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Kim Kardashian Slammed For Promoting Perfume After Horrific Mass Shooting: ‘Get It Together’

Kim Kardashian is getting dragged hard for doing a big promotion for her perfumes just hours after a horrific mass shooting occurred down the road from where she lives.

It’s probably not the best time to be pushing perfume sales in the wake of a deadly mass shooting nearby, but that didn’t stop Kim Kardashian from announcing that her fragrances are soon launching at Ulta Beauty stores. The 38-year-old lives just minutes from the Borderline Bar and Grill in Thousand Oaks, CA where a dozen people lost their lives in a mass shooting overnight. Yet she didn’t acknowledge the tragedy that hit so close to her home and instead took to Instagram and Twitter on Nov. 8 to promote her fragrance collection and fans are dissing her for insensitivity.

“So excited! @KKWFRAGRANCE is coming to @ultabeauty this holiday season! My fragrances launch in all stores across the country on Sunday 11/25! #KKWFragranceUltaBeauty,” Kim wrote in promotions on Twitter and IG along with pics of the perfume containers that feature her nude body, nipples and all. “While the country is reeling from yet another mass shooting…this family just keeps on plugging away their products. Oh well.. guess the show must go on,” one fan commented on Instagram while another wrote, “How about not promoting your fragrance after there was a mass shooting in California!!! Wow!!!!! So incredibly insensitive!!!”

“So sad that you post this instead of the shooting that happened miles from where you live!!” another person commented. Thousand Oaks is less than 15 minutes from the Calabasas neighborhood where the Kar-Jenners reside. 12 people died when a former Marine barged into the Borderline Bar and Grill’s College Country Night and opened fire around 11:25pm local time on Nov. 7, including 29-year veteran Ventura County Sheriff’s sergeant who was the first on scene. TONS of celebrities took to social media to acknowledge the horror, including new Los Angeles Laker LeBron James who tweeted “My thoughts and prayers are with the families who lost loved ones last night in Thousand Oaks, CA!!!” But from Kim it was all about fragrance sales.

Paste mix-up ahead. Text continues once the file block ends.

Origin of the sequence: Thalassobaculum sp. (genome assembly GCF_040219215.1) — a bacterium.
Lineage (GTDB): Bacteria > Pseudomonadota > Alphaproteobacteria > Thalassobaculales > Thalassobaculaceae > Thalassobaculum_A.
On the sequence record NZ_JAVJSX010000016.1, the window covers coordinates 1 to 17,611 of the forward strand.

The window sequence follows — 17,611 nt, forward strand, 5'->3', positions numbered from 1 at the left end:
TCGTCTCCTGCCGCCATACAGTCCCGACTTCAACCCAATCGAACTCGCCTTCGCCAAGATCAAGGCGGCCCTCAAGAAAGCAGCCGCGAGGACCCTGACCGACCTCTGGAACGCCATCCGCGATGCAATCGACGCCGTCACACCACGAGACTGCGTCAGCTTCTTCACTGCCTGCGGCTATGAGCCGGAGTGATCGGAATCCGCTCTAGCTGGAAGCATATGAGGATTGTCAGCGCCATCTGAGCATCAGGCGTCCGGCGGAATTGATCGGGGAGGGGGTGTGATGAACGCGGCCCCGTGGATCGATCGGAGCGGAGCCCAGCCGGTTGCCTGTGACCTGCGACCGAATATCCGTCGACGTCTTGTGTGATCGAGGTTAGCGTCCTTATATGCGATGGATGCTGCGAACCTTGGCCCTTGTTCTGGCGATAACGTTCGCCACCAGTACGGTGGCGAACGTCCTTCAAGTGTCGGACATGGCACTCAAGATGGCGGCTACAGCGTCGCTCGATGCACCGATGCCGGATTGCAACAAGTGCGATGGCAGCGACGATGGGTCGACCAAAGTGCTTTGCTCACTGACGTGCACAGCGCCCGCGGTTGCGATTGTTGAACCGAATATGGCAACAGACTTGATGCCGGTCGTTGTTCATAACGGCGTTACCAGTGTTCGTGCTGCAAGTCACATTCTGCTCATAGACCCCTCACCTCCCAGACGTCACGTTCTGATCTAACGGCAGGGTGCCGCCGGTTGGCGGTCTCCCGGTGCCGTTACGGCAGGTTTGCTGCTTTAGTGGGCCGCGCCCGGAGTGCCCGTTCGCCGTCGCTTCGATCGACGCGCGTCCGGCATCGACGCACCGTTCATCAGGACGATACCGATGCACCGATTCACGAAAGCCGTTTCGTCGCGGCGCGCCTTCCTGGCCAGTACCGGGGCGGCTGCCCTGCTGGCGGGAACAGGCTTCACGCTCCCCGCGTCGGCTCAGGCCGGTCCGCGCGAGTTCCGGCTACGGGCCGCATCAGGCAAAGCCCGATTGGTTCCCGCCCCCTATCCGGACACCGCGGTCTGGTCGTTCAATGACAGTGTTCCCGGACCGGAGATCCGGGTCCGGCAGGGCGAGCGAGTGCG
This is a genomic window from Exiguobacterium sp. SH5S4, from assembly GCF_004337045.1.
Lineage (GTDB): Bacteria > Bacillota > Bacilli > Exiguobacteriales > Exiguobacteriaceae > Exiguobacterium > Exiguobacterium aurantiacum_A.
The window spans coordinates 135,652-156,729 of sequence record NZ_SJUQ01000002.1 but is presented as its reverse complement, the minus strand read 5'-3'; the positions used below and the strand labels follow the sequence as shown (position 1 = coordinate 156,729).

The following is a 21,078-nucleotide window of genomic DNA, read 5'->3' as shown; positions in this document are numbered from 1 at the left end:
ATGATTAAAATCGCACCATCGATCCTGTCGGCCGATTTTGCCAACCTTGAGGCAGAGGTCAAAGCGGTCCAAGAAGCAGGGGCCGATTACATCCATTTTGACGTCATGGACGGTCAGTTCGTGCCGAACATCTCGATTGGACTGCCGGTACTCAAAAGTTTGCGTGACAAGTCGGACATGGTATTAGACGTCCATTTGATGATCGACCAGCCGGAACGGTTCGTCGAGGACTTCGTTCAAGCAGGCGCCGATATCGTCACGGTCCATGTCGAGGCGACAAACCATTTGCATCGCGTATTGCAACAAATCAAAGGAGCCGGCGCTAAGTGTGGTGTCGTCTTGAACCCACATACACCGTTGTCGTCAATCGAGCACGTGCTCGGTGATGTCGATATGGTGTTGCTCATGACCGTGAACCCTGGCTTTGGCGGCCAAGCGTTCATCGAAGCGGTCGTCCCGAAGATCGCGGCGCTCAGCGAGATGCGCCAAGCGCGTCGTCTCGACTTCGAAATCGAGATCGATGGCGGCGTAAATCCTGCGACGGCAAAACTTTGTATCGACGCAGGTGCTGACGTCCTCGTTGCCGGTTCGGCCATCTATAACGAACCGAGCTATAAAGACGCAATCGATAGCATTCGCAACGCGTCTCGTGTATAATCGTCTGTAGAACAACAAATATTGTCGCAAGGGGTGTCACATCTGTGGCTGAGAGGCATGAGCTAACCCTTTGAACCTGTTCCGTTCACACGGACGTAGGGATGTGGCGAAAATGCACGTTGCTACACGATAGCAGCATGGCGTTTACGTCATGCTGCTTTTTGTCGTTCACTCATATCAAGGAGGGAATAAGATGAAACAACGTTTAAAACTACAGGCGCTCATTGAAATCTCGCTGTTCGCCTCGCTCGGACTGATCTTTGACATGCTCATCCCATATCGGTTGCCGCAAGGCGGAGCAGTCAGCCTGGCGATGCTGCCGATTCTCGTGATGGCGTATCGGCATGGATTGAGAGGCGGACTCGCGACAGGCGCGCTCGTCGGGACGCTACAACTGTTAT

I would be much more interested with the developing facts behind a mass murder in Thousand Oaks, CA, that went down late last night Kim! But you really blew this one big time! Massively! @KrisJenner needs have a heart to heart with you! Extreme PR boondoggle!

— wran ther (@wranther) November 8, 2018

Have some sympathy @KimKardashian !! This happened right in your backyard #noshame

— Theresa Gill (@brneyegirlsj) November 8, 2018

Over on Twitter Kim was also taking heat. One fan commented to her fragrance post “12 people are dead this morning Kim. & it happened a city over from your Calabasas home. Get it together.” Another added “Kim honey people are getting shot and families are being notified today we don’t give a f**k what you’re selling. Take a day off you inconsiderate Barbie doll wanna be.” One person called her “heartless” and added “You have no compassion no soul. Show no sympathy for those people who were just killed. Money truly is the root of all evil!!” Brutal.

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California fires: Winds propel fires as death toll rises

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Media captionCalifornia wildfires continue to rage

Strong winds have been fuelling California's deadly fires as search-and-rescue teams begin the grim task of searching for bodies among the ashes.

Winds of up to 40mph (64km/h) are expected throughout Tuesday in the state's south, where the Woolsey Fire is threatening some 57,000 homes.

Firefighters in the north are still battling the Camp Fire, which has left at least 42 people dead.

Meanwhile, two new fires began in the south on Monday.

They started within minutes of each other. The smaller of the two has since been put out, news agency Reuters reports.

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In the north, the Camp Fire, which has destroyed more than 7,600 homes, surpassed the 1933 Griffith Park disaster to become the deadliest in California's history after 13 more bodies were found, bringing the total killed to 42. The earlier tragedy left 31 dead.

Many more people are said to be unaccounted for, with coroner-led search teams preparing to comb the largely incinerated town of Paradise on Tuesday.